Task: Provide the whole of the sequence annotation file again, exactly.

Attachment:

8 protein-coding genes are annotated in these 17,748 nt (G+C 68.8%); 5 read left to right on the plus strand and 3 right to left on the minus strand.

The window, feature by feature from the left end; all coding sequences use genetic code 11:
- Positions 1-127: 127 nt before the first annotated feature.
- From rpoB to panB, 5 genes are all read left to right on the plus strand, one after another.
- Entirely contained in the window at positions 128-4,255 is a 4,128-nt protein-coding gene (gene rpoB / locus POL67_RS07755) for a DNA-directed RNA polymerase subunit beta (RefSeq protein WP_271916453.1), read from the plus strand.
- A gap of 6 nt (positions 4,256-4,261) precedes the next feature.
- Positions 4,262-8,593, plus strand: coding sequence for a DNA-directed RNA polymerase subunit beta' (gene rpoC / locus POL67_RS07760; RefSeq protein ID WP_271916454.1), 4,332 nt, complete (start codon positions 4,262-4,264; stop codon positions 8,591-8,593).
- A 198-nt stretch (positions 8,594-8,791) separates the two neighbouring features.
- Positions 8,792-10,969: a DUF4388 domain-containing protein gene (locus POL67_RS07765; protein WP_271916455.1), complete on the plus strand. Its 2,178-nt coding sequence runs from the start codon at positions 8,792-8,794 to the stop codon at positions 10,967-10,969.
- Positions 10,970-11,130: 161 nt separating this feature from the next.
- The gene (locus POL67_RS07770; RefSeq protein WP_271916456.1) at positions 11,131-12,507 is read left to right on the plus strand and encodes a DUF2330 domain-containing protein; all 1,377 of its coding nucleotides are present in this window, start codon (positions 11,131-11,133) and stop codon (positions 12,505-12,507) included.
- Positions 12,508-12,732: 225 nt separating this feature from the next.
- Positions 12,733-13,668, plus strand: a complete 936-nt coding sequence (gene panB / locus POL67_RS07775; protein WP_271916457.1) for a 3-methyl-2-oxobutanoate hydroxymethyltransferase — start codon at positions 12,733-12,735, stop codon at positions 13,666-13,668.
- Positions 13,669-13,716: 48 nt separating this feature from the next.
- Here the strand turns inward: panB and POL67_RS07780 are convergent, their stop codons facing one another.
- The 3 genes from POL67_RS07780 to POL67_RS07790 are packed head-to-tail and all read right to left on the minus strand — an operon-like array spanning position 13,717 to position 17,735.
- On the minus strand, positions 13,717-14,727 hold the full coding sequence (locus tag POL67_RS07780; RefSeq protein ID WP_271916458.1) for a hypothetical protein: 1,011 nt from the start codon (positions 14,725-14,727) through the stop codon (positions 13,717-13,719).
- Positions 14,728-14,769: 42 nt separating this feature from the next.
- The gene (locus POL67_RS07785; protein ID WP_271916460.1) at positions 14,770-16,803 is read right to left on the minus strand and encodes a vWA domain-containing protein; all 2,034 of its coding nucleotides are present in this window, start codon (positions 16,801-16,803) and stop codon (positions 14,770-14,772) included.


8 protein-coding genes are annotated in these 17,748 nt (G+C 68.8%); 5 read left to right on the plus strand and 3 right to left on the minus strand.

The window, feature by feature from the left end; all coding sequences use genetic code 11:
- Positions 1-127: 127 nt before the first annotated feature.
- From rpoB to panB, 5 genes are all read left to right on the plus strand, one after another.
- Entirely contained in the window at positions 128-4,255 is a 4,128-nt protein-coding gene (gene rpoB / locus POL67_RS07755) for a DNA-directed RNA polymerase subunit beta (RefSeq protein WP_271916453.1), read from the plus strand.
- A gap of 6 nt (positions 4,256-4,261) precedes the next feature.
- Positions 4,262-8,593, plus strand: coding sequence for a DNA-directed RNA polymerase subunit beta' (gene rpoC / locus POL67_RS07760; RefSeq protein ID WP_271916454.1), 4,332 nt, complete (start codon positions 4,262-4,264; stop codon positions 8,591-8,593).
- A 198-nt stretch (positions 8,594-8,791) separates the two neighbouring features.
- Positions 8,792-10,969: a DUF4388 domain-containing protein gene (locus POL67_RS07765; protein WP_271916455.1), complete on the plus strand. Its 2,178-nt coding sequence runs from the start codon at positions 8,792-8,794 to the stop codon at positions 10,967-10,969.
- Positions 10,970-11,130: 161 nt separating this feature from the next.
- The gene (locus POL67_RS07770; RefSeq protein WP_271916456.1) at positions 11,131-12,507 is read left to right on the plus strand and encodes a DUF2330 domain-containing protein; all 1,377 of its coding nucleotides are present in this window, start codon (positions 11,131-11,133) and stop codon (positions 12,505-12,507) included.
- Positions 12,508-12,732: 225 nt separating this feature from the next.
- Positions 12,733-13,668, plus strand: a complete 936-nt coding sequence (gene panB / locus POL67_RS07775; protein WP_271916457.1) for a 3-methyl-2-oxobutanoate hydroxymethyltransferase — start codon at positions 12,733-12,735, stop codon at positions 13,666-13,668.
- Positions 13,669-13,716: 48 nt separating this feature from the next.
- Here the strand turns inward: panB and POL67_RS07780 are convergent, their stop codons facing one another.
- The 3 genes from POL67_RS07780 to POL67_RS07790 are packed head-to-tail and all read right to left on the minus strand — an operon-like array spanning position 13,717 to position 17,735.
- On the minus strand, positions 13,717-14,727 hold the full coding sequence (locus tag POL67_RS07780; RefSeq protein ID WP_271916458.1) for a hypothetical protein: 1,011 nt from the start codon (positions 14,725-14,727) through the stop codon (positions 13,717-13,719).
- Positions 14,728-14,769: 42 nt separating this feature from the next.
- The gene (locus POL67_RS07785; protein ID WP_271916460.1) at positions 14,770-16,803 is read right to left on the minus strand and encodes a vWA domain-containing protein; all 2,034 of its coding nucleotides are present in this window, start codon (positions 16,801-16,803) and stop codon (positions 14,770-14,772) included.